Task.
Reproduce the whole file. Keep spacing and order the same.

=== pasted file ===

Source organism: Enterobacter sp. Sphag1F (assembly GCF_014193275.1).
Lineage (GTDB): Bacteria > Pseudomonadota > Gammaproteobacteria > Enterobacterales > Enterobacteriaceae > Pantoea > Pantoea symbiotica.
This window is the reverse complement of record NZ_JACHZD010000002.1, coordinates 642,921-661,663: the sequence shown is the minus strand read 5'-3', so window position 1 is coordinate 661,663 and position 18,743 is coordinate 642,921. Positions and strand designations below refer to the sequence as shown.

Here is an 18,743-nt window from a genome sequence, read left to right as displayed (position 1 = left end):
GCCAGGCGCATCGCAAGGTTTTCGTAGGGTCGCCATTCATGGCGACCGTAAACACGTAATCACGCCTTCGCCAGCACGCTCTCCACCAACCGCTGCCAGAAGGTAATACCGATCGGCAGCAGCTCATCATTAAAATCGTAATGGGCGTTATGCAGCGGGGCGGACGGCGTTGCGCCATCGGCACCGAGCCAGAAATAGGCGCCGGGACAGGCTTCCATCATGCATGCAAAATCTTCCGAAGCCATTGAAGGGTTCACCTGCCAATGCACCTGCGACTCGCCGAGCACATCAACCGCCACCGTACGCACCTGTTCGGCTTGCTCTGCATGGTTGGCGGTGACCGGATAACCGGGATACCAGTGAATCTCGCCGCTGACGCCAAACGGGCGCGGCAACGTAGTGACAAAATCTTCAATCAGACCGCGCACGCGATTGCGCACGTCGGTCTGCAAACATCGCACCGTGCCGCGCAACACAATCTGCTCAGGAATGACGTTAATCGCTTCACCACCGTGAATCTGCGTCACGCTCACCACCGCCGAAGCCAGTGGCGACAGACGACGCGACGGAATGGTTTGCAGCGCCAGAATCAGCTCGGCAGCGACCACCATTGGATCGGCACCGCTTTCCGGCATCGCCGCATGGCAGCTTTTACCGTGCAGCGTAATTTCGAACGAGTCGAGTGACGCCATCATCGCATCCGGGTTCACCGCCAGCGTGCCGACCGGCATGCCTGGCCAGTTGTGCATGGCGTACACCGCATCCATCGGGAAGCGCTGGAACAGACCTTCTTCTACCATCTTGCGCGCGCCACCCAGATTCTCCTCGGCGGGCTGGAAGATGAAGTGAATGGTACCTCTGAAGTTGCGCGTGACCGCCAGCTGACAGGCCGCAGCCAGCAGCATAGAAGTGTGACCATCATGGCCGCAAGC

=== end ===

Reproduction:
Source organism: Enterobacter sp. Sphag1F (assembly GCF_014193275.1).
Lineage (GTDB): Bacteria > Pseudomonadota > Gammaproteobacteria > Enterobacterales > Enterobacteriaceae > Pantoea > Pantoea symbiotica.
This window is the reverse complement of record NZ_JACHZD010000002.1, coordinates 642,921-661,663: the sequence shown is the minus strand read 5'-3', so window position 1 is coordinate 661,663 and position 18,743 is coordinate 642,921. Positions and strand designations below refer to the sequence as shown.

Here is an 18,743-nt window from a genome sequence, read left to right as displayed (position 1 = left end):
GCCAGGCGCATCGCAAGGTTTTCGTAGGGTCGCCATTCATGGCGACCGTAAACACGTAATCACGCCTTCGCCAGCACGCTCTCCACCAACCGCTGCCAGAAGGTAATACCGATCGGCAGCAGCTCATCATTAAAATCGTAATGGGCGTTATGCAGCGGGGCGGACGGCGTTGCGCCATCGGCACCGAGCCAGAAATAGGCGCCGGGACAGGCTTCCATCATGCATGCAAAATCTTCCGAAGCCATTGAAGGGTTCACCTGCCAATGCACCTGCGACTCGCCGAGCACATCAACCGCCACCGTACGCACCTGTTCGGCTTGCTCTGCATGGTTGGCGGTGACCGGATAACCGGGATACCAGTGAATCTCGCCGCTGACGCCAAACGGGCGCGGCAACGTAGTGACAAAATCTTCAATCAGACCGCGCACGCGATTGCGCACGTCGGTCTGCAAACATCGCACCGTGCCGCGCAACACAATCTGCTCAGGAATGACGTTAATCGCTTCACCACCGTGAATCTGCGTCACGCTCACCACCGCCGAAGCCAGTGGCGACAGACGACGCGACGGAATGGTTTGCAGCGCCAGAATCAGCTCGGCAGCGACCACCATTGGATCGGCACCGCTTTCCGGCATCGCCGCATGGCAGCTTTTACCGTGCAGCGTAATTTCGAACGAGTCGAGTGACGCCATCATCGCATCCGGGTTCACCGCCAGCGTGCCGACCGGCATGCCTGGCCAGTTGTGCATGGCGTACACCGCATCCATCGGGAAGCGCTGGAACAGACCTTCTTCTACCATCTTGCGCGCGCCACCCAGATTCTCCTCGGCGGGCTGGAAGATGAAGTGAATGGTACCTCTGAAGTTGCGCGTGACCGCCAGCTGACAGGCCGCAGCCAGCAGCATAGAAGTGTGACCATCATGGCCGCAAGC